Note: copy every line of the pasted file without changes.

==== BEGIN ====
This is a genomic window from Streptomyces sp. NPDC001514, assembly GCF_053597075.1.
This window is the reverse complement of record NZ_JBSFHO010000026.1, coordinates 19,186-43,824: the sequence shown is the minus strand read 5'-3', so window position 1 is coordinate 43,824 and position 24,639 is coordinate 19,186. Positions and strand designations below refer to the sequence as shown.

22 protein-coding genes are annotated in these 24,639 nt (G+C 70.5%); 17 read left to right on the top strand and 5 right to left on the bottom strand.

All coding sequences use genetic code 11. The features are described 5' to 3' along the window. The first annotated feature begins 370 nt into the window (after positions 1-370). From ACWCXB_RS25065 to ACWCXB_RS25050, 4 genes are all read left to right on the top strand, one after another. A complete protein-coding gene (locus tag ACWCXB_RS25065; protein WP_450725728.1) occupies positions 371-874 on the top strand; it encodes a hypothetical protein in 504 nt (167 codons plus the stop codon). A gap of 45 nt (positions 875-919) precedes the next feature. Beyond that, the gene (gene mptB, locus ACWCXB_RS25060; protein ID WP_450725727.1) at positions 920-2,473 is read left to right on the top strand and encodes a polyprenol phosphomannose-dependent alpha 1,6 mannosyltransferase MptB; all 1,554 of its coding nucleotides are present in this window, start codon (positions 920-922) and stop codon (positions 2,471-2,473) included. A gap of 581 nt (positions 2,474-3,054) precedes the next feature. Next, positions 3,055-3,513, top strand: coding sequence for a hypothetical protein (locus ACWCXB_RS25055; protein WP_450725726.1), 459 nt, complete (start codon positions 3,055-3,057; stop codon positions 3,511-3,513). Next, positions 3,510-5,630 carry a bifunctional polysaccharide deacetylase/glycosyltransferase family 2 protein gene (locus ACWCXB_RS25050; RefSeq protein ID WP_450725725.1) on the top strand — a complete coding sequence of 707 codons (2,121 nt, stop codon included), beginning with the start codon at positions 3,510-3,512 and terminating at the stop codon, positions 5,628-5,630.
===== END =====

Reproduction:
This is a genomic window from Streptomyces sp. NPDC001514, assembly GCF_053597075.1.
This window is the reverse complement of record NZ_JBSFHO010000026.1, coordinates 19,186-43,824: the sequence shown is the minus strand read 5'-3', so window position 1 is coordinate 43,824 and position 24,639 is coordinate 19,186. Positions and strand designations below refer to the sequence as shown.

22 protein-coding genes are annotated in these 24,639 nt (G+C 70.5%); 17 read left to right on the top strand and 5 right to left on the bottom strand.

All coding sequences use genetic code 11. The features are described 5' to 3' along the window. The first annotated feature begins 370 nt into the window (after positions 1-370). From ACWCXB_RS25065 to ACWCXB_RS25050, 4 genes are all read left to right on the top strand, one after another. A complete protein-coding gene (locus tag ACWCXB_RS25065; protein WP_450725728.1) occupies positions 371-874 on the top strand; it encodes a hypothetical protein in 504 nt (167 codons plus the stop codon). A gap of 45 nt (positions 875-919) precedes the next feature. Beyond that, the gene (gene mptB, locus ACWCXB_RS25060; protein ID WP_450725727.1) at positions 920-2,473 is read left to right on the top strand and encodes a polyprenol phosphomannose-dependent alpha 1,6 mannosyltransferase MptB; all 1,554 of its coding nucleotides are present in this window, start codon (positions 920-922) and stop codon (positions 2,471-2,473) included. A gap of 581 nt (positions 2,474-3,054) precedes the next feature. Next, positions 3,055-3,513, top strand: coding sequence for a hypothetical protein (locus ACWCXB_RS25055; protein WP_450725726.1), 459 nt, complete (start codon positions 3,055-3,057; stop codon positions 3,511-3,513). Next, positions 3,510-5,630 carry a bifunctional polysaccharide deacetylase/glycosyltransferase family 2 protein gene (locus ACWCXB_RS25050; RefSeq protein ID WP_450725725.1) on the top strand — a complete coding sequence of 707 codons (2,121 nt, stop codon included), beginning with the start codon at positions 3,510-3,512 and terminating at the stop codon, positions 5,628-5,630.